0
$\begingroup$

I'm putting together prevalence estimates and CIs for the results of a stratified SRS survey, for which I've already computed weights. The strata are 5 different regions, each observed over time, and the outcome is binary. Currently I'm putting together a pooled estimate and state-level estimates for each sampling frame using:

for (w in unique(df$window)) {
  dfw = df[df$window == w, ]
  wsvy = svydesign(ids=dfw$psu, strata=dfw$region, weights=dfw$pweight, data=dfw, fpc=dfw$N_window)
  pooled_prop = svyciprop(~I(y > 0), wsvy, level=0.95)
  state_prop = svyby(~I(y > 0), ~region, design=wsvy, svyciprop, vartype="ci", level=0.95) %>% mutate_if(is.numeric, round, digits=4)
  print(w)
  print(round(as.vector(pooled_prop), digits=4))
  print(round(attr(pooled_prop, "ci"), digits=4))
  print(state_prop)
}

This is all well and good, except that for a handful of sample frames, there were regions with 0 instances of the outcome variable (i.e. the observed proportion = 0). So a point estimate of 0 is fine here, but I want to also have reasonable confidence intervals, which are apparently not possible using svyciprop

Does anyone know a method in R for producing confidence intervals for surveys when the observed proportion is 0 or 1?

$\endgroup$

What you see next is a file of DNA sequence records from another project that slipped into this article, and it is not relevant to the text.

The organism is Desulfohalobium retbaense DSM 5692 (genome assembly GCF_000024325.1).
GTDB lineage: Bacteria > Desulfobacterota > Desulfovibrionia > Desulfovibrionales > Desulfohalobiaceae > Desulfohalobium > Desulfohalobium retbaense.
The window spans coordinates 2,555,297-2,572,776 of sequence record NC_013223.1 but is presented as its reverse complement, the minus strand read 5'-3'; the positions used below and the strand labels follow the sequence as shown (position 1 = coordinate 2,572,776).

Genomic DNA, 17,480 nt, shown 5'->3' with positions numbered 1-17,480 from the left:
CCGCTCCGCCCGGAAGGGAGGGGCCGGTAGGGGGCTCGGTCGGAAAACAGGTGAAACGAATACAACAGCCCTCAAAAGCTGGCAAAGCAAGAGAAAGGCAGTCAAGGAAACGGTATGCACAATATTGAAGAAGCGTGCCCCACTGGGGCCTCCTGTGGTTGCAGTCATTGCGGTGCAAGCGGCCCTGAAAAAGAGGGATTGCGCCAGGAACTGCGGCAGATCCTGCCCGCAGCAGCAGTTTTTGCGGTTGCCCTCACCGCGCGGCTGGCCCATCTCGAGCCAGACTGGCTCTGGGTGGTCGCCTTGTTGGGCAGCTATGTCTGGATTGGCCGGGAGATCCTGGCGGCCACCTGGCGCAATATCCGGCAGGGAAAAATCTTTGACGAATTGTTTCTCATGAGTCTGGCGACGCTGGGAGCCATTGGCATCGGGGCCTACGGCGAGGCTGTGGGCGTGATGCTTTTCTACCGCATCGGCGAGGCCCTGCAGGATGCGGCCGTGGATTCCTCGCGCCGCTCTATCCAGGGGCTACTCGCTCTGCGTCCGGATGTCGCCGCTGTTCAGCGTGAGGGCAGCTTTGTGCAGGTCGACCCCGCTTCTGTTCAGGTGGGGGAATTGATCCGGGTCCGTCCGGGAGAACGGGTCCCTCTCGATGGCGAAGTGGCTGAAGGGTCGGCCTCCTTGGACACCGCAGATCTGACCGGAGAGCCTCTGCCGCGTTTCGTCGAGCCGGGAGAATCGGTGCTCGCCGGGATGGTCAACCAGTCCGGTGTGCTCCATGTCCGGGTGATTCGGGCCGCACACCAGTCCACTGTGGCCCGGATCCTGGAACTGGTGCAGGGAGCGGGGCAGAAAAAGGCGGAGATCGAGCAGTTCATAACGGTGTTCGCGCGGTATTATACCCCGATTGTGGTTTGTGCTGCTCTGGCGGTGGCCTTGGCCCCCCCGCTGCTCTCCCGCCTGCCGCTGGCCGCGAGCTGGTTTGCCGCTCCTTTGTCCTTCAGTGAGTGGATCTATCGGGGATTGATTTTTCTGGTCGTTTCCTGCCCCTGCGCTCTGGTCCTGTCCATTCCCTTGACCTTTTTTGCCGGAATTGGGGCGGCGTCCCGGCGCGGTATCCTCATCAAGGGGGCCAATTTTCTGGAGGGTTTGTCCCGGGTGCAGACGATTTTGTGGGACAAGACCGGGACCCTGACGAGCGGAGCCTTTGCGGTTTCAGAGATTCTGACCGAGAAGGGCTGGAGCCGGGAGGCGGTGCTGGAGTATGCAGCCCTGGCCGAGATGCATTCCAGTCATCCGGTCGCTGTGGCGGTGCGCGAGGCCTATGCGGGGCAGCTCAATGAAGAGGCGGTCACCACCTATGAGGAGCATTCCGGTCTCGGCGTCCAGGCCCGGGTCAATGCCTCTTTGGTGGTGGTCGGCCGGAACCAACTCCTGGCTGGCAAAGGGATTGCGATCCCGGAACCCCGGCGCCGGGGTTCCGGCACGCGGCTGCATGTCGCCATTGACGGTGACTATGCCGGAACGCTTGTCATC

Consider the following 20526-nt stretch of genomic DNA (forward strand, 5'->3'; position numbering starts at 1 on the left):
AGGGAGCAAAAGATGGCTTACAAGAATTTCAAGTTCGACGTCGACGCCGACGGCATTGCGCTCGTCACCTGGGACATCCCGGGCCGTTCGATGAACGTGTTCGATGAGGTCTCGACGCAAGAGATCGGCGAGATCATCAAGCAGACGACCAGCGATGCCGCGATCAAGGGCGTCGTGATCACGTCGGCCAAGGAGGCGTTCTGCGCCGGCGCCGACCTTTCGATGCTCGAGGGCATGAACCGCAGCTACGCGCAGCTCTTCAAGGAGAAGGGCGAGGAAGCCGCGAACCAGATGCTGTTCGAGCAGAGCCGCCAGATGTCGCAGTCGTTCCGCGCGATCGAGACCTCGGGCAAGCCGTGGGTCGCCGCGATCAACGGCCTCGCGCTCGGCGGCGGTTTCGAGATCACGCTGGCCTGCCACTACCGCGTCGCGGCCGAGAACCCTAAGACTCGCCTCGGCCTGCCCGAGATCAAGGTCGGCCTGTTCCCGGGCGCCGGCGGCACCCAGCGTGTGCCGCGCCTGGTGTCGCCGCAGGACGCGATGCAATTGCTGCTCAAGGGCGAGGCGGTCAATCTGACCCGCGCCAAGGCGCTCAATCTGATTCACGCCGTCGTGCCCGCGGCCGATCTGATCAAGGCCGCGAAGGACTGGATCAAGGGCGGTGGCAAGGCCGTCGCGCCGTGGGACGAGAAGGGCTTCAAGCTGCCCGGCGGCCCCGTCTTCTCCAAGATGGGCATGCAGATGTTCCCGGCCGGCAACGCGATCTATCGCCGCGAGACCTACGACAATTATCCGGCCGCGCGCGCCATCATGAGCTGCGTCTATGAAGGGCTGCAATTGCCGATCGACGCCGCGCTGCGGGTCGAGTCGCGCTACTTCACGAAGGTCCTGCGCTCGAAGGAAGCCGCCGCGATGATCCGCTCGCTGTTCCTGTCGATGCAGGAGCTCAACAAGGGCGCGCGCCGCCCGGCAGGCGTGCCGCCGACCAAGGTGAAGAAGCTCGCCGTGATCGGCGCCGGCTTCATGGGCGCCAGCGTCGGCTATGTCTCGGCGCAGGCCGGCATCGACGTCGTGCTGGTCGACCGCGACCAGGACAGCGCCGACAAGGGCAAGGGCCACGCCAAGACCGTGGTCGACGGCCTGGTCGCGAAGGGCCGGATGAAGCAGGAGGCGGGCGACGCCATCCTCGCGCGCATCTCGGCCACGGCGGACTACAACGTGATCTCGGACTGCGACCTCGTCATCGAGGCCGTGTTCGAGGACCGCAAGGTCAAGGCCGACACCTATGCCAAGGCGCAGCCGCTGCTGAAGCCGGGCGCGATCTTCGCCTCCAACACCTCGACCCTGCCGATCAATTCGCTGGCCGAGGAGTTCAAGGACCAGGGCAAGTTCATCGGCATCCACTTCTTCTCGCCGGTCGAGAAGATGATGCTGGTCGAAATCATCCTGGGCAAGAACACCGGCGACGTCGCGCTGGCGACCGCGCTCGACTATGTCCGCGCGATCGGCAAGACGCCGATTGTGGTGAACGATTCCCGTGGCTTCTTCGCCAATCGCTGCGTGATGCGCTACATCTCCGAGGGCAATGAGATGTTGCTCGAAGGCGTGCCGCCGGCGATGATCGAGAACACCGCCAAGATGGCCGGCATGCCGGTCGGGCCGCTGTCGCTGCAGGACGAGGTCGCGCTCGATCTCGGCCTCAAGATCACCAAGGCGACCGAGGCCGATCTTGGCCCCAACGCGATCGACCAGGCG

1 Answer 1

1
$\begingroup$

In general, the problem is that it's hard to bound the design effect at all when all the observed values are zero (which is why svyciprop doesn't).

When you only have stratified element sampling and no clustering it should be possible, though it's still not easy. Suppose, for example, that there are non-zero values in the population, but only in one stratum. Suppose that sample size in that stratum is $n_1$ from a population $N_1$. The rule of three says a good upper confidence limit on the proportion $p_1$ in that stratum is $3/n_1$, which translates to $(N_1/N)(3/n_1)$ in the population, or $(3/N)(N_1/n_1)$.

I think this bound, applied to the stratum with the lowest sampling fraction, gives the worst case (at least if all the sampling fractions are small), so I think that's the best upper confidence limit you can produce if you don't know anything about how the probabilities might differ across strata.

$\endgroup$

Your Answer

By clicking “Post Your Answer”, you agree to our terms of service and acknowledge you have read our privacy policy.

Not the answer you're looking for? Browse other questions tagged or ask your own question.